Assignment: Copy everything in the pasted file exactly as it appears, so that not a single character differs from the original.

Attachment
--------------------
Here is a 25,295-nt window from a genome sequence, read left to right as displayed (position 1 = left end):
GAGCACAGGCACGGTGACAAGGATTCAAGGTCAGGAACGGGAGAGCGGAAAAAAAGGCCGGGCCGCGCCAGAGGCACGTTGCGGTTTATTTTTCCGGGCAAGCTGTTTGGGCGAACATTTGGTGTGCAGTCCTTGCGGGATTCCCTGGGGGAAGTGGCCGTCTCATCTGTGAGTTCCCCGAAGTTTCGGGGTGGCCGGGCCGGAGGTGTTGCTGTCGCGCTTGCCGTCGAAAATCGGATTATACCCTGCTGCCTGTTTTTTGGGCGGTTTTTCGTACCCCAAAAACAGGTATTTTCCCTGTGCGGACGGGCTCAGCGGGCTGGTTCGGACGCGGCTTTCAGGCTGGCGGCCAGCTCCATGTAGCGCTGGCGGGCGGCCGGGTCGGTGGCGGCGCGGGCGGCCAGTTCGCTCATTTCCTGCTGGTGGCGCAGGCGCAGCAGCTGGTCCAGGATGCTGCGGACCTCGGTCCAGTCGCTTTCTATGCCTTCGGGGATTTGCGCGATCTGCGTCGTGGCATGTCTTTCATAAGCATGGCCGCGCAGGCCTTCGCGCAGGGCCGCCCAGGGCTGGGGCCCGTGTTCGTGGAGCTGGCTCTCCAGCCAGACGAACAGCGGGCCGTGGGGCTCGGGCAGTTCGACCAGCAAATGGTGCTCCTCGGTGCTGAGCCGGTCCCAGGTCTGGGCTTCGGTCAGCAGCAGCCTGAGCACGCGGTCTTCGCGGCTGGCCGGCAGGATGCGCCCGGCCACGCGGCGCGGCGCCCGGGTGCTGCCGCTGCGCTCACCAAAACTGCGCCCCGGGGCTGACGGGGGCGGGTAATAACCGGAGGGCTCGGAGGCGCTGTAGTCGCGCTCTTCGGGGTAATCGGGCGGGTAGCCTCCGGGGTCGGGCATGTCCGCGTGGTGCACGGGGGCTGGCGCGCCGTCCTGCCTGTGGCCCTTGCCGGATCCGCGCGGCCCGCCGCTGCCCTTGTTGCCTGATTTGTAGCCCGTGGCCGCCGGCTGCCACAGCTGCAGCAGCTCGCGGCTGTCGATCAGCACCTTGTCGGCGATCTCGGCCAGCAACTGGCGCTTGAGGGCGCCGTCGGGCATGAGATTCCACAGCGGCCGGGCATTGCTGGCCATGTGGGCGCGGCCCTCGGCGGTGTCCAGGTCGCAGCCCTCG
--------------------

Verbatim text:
Here is a 25,295-nt window from a genome sequence, read left to right as displayed (position 1 = left end):
GAGCACAGGCACGGTGACAAGGATTCAAGGTCAGGAACGGGAGAGCGGAAAAAAAGGCCGGGCCGCGCCAGAGGCACGTTGCGGTTTATTTTTCCGGGCAAGCTGTTTGGGCGAACATTTGGTGTGCAGTCCTTGCGGGATTCCCTGGGGGAAGTGGCCGTCTCATCTGTGAGTTCCCCGAAGTTTCGGGGTGGCCGGGCCGGAGGTGTTGCTGTCGCGCTTGCCGTCGAAAATCGGATTATACCCTGCTGCCTGTTTTTTGGGCGGTTTTTCGTACCCCAAAAACAGGTATTTTCCCTGTGCGGACGGGCTCAGCGGGCTGGTTCGGACGCGGCTTTCAGGCTGGCGGCCAGCTCCATGTAGCGCTGGCGGGCGGCCGGGTCGGTGGCGGCGCGGGCGGCCAGTTCGCTCATTTCCTGCTGGTGGCGCAGGCGCAGCAGCTGGTCCAGGATGCTGCGGACCTCGGTCCAGTCGCTTTCTATGCCTTCGGGGATTTGCGCGATCTGCGTCGTGGCATGTCTTTCATAAGCATGGCCGCGCAGGCCTTCGCGCAGGGCCGCCCAGGGCTGGGGCCCGTGTTCGTGGAGCTGGCTCTCCAGCCAGACGAACAGCGGGCCGTGGGGCTCGGGCAGTTCGACCAGCAAATGGTGCTCCTCGGTGCTGAGCCGGTCCCAGGTCTGGGCTTCGGTCAGCAGCAGCCTGAGCACGCGGTCTTCGCGGCTGGCCGGCAGGATGCGCCCGGCCACGCGGCGCGGCGCCCGGGTGCTGCCGCTGCGCTCACCAAAACTGCGCCCCGGGGCTGACGGGGGCGGGTAATAACCGGAGGGCTCGGAGGCGCTGTAGTCGCGCTCTTCGGGGTAATCGGGCGGGTAGCCTCCGGGGTCGGGCATGTCCGCGTGGTGCACGGGGGCTGGCGCGCCGTCCTGCCTGTGGCCCTTGCCGGATCCGCGCGGCCCGCCGCTGCCCTTGTTGCCTGATTTGTAGCCCGTGGCCGCCGGCTGCCACAGCTGCAGCAGCTCGCGGCTGTCGATCAGCACCTTGTCGGCGATCTCGGCCAGCAACTGGCGCTTGAGGGCGCCGTCGGGCATGAGATTCCACAGCGGCCGGGCATTGCTGGCCATGTGGGCGCGGCCCTCGGCGGTGTCCAGGTCGCAGCCCTCG